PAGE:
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Internet Protocol Television (IPTV) is the delivery of television content over an Internet Protocol (IP) network. This is in contrast to distribution through traditional terrestrial, satellite and cable television formats. Unlike downloaded media, IPTV offers the ability to stream source media continuously. As a result, a client media player can start playing content (such as a TV channel) almost immediately. This is known as streaming media.

Although IPTV uses Internet Protocol it is not limited to television streaming over the Internet (Internet Television). IPTV is widely deployed in subscriber-based telecommunications networks with high-speed access channels to end-user premises via set-top boxes or other subscriber-premises equipment. IPTV is also used for media distribution around corporate and private networks. IPTV is notable for its ongoing standardization process in the telecommunications field (eg, the European Telecommunications Standards Institute).

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IPTV services can be classified into live television and live media, with or without associated interactivity; time shifting of media, eg, catch-up TV (replays a TV show that aired hours or days earlier), start-over TV (replays the current TV show from the beginning); and video on demand (VOD) which involves browsing and viewing items in a media catalog.

Historically, many different definitions of IPTV have emerged, including the primary stream over an IP network[clarification needed], the MPEG transport stream over an IP network, and several proprietary systems. An official definition endorsed by the International Telecommunication Union Focus Group on IPTV (ITU-T FG IPTV) is:

IPTV is defined as multimedia services such as television/video/audio/text/graphics/data delivered over IP based networks managed to provide required level of service and experience, security, interactivity and reliability.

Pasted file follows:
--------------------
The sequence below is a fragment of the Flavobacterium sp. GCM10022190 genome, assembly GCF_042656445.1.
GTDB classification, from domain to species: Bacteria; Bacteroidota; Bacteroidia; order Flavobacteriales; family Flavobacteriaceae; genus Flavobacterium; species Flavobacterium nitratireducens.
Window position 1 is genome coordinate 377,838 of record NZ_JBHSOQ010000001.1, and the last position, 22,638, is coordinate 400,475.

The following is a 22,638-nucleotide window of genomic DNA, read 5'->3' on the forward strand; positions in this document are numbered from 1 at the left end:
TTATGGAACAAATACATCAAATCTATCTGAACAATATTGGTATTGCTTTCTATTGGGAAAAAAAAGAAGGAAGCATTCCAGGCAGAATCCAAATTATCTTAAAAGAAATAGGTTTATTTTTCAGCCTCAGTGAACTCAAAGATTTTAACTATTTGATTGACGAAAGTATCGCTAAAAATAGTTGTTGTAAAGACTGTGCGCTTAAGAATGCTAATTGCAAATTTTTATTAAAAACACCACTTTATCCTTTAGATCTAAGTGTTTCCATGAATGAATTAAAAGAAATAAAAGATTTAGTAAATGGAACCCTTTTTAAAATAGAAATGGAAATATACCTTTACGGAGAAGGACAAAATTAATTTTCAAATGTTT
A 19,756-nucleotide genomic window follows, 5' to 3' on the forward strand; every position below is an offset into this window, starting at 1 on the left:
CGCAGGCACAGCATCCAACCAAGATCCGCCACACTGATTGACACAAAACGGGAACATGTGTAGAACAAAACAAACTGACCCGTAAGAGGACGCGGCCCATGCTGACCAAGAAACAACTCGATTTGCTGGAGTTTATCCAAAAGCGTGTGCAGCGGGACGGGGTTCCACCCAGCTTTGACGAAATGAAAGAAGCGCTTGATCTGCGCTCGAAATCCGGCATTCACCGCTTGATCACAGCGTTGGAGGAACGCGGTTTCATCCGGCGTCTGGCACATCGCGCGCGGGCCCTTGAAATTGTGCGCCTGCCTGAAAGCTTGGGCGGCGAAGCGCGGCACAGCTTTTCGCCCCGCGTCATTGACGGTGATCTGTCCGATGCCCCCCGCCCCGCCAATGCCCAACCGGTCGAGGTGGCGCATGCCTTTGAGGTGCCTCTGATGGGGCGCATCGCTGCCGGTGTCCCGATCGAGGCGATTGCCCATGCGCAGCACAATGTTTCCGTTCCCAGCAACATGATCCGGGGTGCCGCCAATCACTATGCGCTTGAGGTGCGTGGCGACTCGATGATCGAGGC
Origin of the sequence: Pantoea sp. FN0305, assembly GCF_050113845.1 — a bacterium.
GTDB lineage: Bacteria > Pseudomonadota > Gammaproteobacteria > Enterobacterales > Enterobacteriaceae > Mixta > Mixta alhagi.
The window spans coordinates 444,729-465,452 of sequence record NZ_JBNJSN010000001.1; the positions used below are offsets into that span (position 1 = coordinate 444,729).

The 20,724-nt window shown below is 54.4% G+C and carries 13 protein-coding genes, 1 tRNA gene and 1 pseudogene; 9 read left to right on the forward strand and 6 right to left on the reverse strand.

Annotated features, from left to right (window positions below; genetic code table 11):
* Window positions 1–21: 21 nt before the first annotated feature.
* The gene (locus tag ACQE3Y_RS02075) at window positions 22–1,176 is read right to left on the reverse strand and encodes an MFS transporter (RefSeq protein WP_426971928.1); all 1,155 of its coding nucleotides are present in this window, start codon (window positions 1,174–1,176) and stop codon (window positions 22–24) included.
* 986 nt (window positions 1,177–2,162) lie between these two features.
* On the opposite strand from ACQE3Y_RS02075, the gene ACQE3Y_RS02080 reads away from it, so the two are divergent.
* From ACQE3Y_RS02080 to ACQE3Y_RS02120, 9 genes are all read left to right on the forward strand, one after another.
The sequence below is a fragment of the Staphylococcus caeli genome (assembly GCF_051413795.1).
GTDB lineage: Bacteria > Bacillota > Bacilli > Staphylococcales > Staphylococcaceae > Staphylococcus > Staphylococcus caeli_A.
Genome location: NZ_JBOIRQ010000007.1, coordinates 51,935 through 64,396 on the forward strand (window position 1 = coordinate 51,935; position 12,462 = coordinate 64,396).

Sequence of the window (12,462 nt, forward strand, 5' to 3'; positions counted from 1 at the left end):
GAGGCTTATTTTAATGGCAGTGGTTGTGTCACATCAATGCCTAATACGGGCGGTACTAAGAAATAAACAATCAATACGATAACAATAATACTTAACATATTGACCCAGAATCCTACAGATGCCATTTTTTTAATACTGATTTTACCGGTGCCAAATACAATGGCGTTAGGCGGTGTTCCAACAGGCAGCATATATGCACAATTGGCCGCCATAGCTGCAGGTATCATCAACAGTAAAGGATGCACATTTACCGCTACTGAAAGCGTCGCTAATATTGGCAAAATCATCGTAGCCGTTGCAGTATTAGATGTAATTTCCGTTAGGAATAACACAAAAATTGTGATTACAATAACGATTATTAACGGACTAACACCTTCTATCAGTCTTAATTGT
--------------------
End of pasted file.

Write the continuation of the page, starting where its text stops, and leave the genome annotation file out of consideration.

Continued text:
Another definition of IPTV, related to the telecommunications industry, is given by the Alliance for Telecommunications Industry Solutions (ATIS) IPTV Exploratory Group in 2005:

IPTV is defined as the secure and reliable delivery of entertainment video and related services to consumers. These services may include, for example, live TV, video on demand (VOD) and interactive TV (iTV). These services are delivered over an access agnostic, packet switched network that employs IP protocols to transport audio, video and control signals. Unlike video over the public Internet, with IPTV deployments, network security and performance are strictly managed to ensure a superior entertainment experience, creating a compelling business environment for content providers, advertisers and consumers alike.

In the early 1990s, it was not considered possible that a television program could be squeezed into the limited telecommunications bandwidth of copper telephone cable to provide acceptable quality video-on-demand (VOD) television services as the bandwidth required. A digital television signal was about 200 Mbps, which is 2,000 times the bandwidth of a speech signal over a copper telephone wire. VOD services were only made possible by two major technological developments: speed-compensated DCT video compression and asymmetric digital subscriber line (ADSL) data transmission. Motion-compensated DCT algorithms for video coding standards include the H.26x format since 1988 and MPEG formats since 1991.[4][5] Motion-compensated DCT video compression has significantly reduced the amount of bandwidth required for a television signal, while ADSL Increased the bandwidth of data that could be sent over a copper telephone wire. ADSL increases the bandwidth of a telephone line from about 100 kbps to 2 Mbps, while DCT compression reduces the bandwidth required by a digital television signal from about 200 Mbps to about 2 Mbps. The combination of DCT and ADSL technology made it possible to practically implement VOD services in the 1990s at a bandwidth of about 2 Mbps.